What did that data show? In 2014, the top 400 taxpayers each reported more than $126,833,000 in adjusted gross income. As a group, this tiny sliver of taxpayers, representing just .0000027 percent of total filers that year, reported 1.3 percent of income reported on all U.S. tax returns. In contrast, in 1993, the top 400 taxpayers accounted for just 0.5 percent of income reported on all returns.
Collectively, these 400 taxpayers reported $127.1 billion in income and paid $29.4 billion in federal income taxes, an effective tax rate of 23.1 percent.
The top 400 taxpayers in 2014 reported $82.8 billion in capital gains, an astounding 10 percent of the capital gains reported on all 149 million tax returns. They also reported $5.7 billion in income from S-Corp and Partnerships, known as pass-through businesses, almost 5 percent of the total income from this source on all the nation’s tax returns.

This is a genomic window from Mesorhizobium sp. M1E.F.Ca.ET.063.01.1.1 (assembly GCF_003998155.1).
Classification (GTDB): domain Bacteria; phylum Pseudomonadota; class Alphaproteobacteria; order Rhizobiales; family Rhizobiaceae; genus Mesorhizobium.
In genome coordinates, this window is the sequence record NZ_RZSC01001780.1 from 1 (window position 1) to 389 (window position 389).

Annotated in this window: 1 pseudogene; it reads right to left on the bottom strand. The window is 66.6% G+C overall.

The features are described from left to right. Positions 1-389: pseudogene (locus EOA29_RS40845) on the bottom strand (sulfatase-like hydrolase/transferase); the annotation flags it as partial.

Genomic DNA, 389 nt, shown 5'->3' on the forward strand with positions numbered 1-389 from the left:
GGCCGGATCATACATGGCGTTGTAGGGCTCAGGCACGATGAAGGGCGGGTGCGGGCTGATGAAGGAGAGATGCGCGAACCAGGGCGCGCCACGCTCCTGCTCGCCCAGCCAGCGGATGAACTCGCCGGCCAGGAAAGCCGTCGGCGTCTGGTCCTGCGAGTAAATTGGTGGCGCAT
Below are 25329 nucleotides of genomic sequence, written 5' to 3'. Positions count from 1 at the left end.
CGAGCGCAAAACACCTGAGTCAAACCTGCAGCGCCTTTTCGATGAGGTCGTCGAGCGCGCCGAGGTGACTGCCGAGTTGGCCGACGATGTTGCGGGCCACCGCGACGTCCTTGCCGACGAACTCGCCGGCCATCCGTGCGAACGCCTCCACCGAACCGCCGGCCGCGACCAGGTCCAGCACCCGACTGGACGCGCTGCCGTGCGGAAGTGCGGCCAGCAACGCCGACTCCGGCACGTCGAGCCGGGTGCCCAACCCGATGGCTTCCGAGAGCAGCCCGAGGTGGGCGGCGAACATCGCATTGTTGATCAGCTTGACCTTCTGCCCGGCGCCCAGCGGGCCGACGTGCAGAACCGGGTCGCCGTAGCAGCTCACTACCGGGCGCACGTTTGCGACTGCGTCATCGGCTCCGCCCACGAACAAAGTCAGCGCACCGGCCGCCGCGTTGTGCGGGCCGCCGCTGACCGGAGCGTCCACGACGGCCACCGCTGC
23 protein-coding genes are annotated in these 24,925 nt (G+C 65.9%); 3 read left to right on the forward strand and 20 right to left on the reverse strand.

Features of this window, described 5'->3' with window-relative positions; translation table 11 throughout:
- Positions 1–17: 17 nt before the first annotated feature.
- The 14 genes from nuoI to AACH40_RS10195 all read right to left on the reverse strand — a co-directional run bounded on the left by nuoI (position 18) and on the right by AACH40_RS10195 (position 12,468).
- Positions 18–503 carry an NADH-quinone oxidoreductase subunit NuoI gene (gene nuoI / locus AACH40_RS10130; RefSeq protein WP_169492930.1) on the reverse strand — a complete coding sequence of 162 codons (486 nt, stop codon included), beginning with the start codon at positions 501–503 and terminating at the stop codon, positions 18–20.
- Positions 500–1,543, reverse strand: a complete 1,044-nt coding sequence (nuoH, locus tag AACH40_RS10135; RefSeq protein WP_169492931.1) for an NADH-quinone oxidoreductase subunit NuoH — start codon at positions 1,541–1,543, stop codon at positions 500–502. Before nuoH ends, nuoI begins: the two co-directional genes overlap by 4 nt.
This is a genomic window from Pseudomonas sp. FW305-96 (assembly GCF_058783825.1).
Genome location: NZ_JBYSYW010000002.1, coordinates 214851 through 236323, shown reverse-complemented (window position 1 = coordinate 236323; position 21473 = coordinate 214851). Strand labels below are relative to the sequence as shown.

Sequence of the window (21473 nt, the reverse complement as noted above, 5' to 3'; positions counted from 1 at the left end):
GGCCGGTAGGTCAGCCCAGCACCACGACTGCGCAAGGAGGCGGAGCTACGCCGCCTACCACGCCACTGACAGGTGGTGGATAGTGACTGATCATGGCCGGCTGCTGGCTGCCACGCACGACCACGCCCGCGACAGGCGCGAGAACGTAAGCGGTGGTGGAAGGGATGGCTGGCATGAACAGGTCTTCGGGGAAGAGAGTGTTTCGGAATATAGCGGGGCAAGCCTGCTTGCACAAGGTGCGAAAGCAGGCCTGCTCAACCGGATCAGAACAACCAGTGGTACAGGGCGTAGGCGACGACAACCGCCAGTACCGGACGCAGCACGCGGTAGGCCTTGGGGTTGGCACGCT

That Trump suspended the report in 2017 was hardly a surprise, given his determination to lower taxes on wealthy people like himself. Later that year, the president’s tax reform bill slashed the corporate tax rate from 35 percent to 21 percent, making stocks owned by the wealthiest Americans worth far more and allowing owners of pass-through business to exclude 20 percent of that income from taxation.
In short, the Trump tax bill was a bonanza for the nation’s 400 highest-income taxpayers (as well as tens of thousands of their pals a bit further down in the rankings).
If Trump hadn’t ended the report, we would have been able to get clear data on the outsized impacts of these tax cuts on the Top 400 in the report the IRS would have published this year.
But it is not too late. President Biden can, and should, reinstate this report. Compiling the income reported and taxes paid on 400 tax returns is not a heavy lift, especially when considering how important the data could be in the fight to finance public investment priorities.
Exposing how little in taxes the richest Americans contribute to the common good could fuel increased public support for raising taxes on those at the top to pay for things like child tax credits, expanded day care, climate change mitigation — and maybe even more resources for the IRS to crack down on wealthy tax cheats.